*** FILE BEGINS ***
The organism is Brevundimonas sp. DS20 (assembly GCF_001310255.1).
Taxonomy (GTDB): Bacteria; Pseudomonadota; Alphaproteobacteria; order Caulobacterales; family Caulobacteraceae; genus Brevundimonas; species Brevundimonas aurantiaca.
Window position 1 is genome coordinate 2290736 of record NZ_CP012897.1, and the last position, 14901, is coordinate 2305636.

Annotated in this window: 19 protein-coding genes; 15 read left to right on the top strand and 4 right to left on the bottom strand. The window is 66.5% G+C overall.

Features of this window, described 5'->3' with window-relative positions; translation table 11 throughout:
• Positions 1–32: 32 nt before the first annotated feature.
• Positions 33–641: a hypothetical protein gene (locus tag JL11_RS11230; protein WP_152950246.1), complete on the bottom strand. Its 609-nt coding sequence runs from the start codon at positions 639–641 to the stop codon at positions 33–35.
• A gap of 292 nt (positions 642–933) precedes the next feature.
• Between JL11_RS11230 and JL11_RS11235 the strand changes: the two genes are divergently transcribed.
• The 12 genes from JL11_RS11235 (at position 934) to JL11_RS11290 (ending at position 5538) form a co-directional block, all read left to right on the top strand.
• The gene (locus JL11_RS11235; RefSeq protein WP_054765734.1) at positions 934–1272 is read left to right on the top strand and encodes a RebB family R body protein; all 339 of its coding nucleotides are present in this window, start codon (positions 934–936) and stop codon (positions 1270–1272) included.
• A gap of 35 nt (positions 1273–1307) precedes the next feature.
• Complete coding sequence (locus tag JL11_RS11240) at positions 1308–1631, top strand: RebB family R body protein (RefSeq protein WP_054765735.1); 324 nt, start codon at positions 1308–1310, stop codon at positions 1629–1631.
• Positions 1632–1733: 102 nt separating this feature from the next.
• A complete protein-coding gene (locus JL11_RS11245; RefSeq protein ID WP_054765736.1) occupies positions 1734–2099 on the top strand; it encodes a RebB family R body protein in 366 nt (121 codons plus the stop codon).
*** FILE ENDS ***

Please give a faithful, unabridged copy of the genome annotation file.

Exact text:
The organism is Brevundimonas sp. DS20 (assembly GCF_001310255.1).
Taxonomy (GTDB): Bacteria; Pseudomonadota; Alphaproteobacteria; order Caulobacterales; family Caulobacteraceae; genus Brevundimonas; species Brevundimonas aurantiaca.
Window position 1 is genome coordinate 2290736 of record NZ_CP012897.1, and the last position, 14901, is coordinate 2305636.

Annotated in this window: 19 protein-coding genes; 15 read left to right on the top strand and 4 right to left on the bottom strand. The window is 66.5% G+C overall.

Features of this window, described 5'->3' with window-relative positions; translation table 11 throughout:
• Positions 1–32: 32 nt before the first annotated feature.
• Positions 33–641: a hypothetical protein gene (locus tag JL11_RS11230; protein WP_152950246.1), complete on the bottom strand. Its 609-nt coding sequence runs from the start codon at positions 639–641 to the stop codon at positions 33–35.
• A gap of 292 nt (positions 642–933) precedes the next feature.
• Between JL11_RS11230 and JL11_RS11235 the strand changes: the two genes are divergently transcribed.
• The 12 genes from JL11_RS11235 (at position 934) to JL11_RS11290 (ending at position 5538) form a co-directional block, all read left to right on the top strand.
• The gene (locus JL11_RS11235; RefSeq protein WP_054765734.1) at positions 934–1272 is read left to right on the top strand and encodes a RebB family R body protein; all 339 of its coding nucleotides are present in this window, start codon (positions 934–936) and stop codon (positions 1270–1272) included.
• A gap of 35 nt (positions 1273–1307) precedes the next feature.
• Complete coding sequence (locus tag JL11_RS11240) at positions 1308–1631, top strand: RebB family R body protein (RefSeq protein WP_054765735.1); 324 nt, start codon at positions 1308–1310, stop codon at positions 1629–1631.
• Positions 1632–1733: 102 nt separating this feature from the next.
• A complete protein-coding gene (locus JL11_RS11245; RefSeq protein ID WP_054765736.1) occupies positions 1734–2099 on the top strand; it encodes a RebB family R body protein in 366 nt (121 codons plus the stop codon).